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Why Do Brides Wear Veils?

Photograph by Twenty20

Veils have been as much a part of wedding history as bridal gowns themselves. And like the gowns, they too have had their own evolution.

Dating as far back as the Dark Ages, brides wore blue veils to symbolize purity. In ancient Greece and Rome, they wore yellow or red veils to symbolize fire in an effort to deter any evil spirits.

Especially in times when marriages were arranged, the veil was used more for dramatic effect than as a style accessory. A custom that became popular during medieval times, particularly during the Crusades in Europe, was that a bride was "unveiled" to her husband—a man she had never before met—following the ceremony.

In the 19th century, wedding veils were seen as a symbol of a bride's virginity and modesty, which her husband was allowed to "lift away" once they were officially wed.

With the arrival of the white wedding dress, inspired by Queen Victoria's nuptials to Prince Albert in 1840, the veil itself began gaining clout as a style statement. Women began placing orange blossom wreaths over the veil—an accessory that Queen Victoria had also used to adorn her controversial dress.

As fashion shifted from decade to decade in the 20th century, the bridal veil followed suit, often reflecting the trend of the moment.

In the 1920s, the veil was typically attached to a Juliet headdress or cloche hat to incorporate the style aesthetic of the time.

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However, once the Depression hit and material, especially lace, was too expensive, brides traded in the dream of a billowing veil for a sensible hat. Likewise, during wartime, if a bride was adamant about having a veil, she likely would have had to craft one herself out of lace curtains. Or, she would opt for a very simple veil that would fall to her shoulders rather than to the floor, or perhaps attach it to a hat.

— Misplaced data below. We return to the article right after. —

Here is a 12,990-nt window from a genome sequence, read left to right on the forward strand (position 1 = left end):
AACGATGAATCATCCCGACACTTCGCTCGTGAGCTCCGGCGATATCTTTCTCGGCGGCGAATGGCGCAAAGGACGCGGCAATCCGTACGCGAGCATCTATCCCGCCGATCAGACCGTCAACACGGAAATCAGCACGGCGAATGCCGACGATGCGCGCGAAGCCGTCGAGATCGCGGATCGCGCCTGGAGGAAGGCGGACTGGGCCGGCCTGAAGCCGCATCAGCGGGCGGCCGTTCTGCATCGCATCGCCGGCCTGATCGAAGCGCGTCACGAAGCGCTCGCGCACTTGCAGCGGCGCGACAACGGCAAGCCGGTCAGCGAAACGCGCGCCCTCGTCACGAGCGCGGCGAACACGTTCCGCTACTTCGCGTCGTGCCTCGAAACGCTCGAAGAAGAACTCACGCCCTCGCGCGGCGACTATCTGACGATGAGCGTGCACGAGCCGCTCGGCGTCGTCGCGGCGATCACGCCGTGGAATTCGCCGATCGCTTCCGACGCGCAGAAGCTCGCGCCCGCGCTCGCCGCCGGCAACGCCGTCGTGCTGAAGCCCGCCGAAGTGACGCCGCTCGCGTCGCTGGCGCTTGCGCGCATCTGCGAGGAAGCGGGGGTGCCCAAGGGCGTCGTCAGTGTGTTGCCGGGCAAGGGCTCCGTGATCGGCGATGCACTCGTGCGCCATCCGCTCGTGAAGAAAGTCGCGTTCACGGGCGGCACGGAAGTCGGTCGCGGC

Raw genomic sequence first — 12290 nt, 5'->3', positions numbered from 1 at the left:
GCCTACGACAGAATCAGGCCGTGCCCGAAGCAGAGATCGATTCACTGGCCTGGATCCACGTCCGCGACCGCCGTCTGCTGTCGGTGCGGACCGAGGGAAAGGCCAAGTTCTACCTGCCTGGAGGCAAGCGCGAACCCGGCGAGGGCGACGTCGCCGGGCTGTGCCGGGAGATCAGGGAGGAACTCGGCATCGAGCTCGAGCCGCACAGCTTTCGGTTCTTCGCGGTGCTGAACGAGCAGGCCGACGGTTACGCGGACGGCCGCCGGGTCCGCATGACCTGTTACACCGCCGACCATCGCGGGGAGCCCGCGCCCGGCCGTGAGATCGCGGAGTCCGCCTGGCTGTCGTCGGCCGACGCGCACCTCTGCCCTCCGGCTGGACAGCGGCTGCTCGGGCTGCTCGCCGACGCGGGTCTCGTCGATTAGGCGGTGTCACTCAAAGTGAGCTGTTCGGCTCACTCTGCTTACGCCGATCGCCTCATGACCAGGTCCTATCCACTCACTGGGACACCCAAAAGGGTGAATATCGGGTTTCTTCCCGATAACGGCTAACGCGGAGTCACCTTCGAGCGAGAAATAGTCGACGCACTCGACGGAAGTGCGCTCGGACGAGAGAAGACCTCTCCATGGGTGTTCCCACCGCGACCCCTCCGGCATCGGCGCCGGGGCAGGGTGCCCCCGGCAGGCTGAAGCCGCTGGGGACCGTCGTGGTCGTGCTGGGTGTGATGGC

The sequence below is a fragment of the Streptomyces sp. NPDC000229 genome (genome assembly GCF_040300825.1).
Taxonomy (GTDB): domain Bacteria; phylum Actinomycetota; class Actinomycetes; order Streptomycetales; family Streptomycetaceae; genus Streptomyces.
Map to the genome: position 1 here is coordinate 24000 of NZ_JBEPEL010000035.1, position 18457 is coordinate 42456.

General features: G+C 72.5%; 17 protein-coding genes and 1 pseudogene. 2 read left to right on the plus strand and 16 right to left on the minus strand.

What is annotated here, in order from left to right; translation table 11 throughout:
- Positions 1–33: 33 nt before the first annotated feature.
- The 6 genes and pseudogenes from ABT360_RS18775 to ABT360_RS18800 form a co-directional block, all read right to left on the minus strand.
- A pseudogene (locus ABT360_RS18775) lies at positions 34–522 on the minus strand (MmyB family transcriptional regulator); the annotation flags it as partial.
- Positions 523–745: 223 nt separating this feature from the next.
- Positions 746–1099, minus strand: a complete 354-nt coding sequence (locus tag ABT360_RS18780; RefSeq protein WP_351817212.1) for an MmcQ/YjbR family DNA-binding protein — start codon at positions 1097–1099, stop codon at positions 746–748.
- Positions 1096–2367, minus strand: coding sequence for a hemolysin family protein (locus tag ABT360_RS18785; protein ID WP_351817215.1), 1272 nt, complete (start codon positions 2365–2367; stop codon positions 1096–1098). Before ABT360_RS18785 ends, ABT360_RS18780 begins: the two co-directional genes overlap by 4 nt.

The short-veil trend caught on in the '50s as shorter, ankle-length dresses became all the rage. Suddenly, the focus wasn't on the veil or even the dress—it was about the shoes. But with Grace Kelly's flowing lace wedding dress and veil along with Jacqueline Kennedy's full-length veil, many brides retreated back to the traditional.

In the 1960s, pillbox hats with bouffant veils were the "it" bridal look. That, or veils attached to metallic head pieces—a trend influenced by the era's Space Age.

As for the 1970s, brides' gowns and veils varied substantially—from hippie flower crowns to full-length veils to short bouffant ones. The '80s then saw a resurgence in cascading, mammoth veils that, at times, commanded more attention than the dress, as inspired by Princess Diana's 24-foot veil.

While long veils are still very much commonplace today (such as Kate Middleton's 72-inch ivory silk veil in 2011), there's been some backlash against veils, too. Whether they consider them to be old-fashioned or unflattering, brides sometimes opt to swap the veil for flowers in their hair, jeweled headpieces or even vintage birdcage veils with thin netting in lieu of the gossamer.

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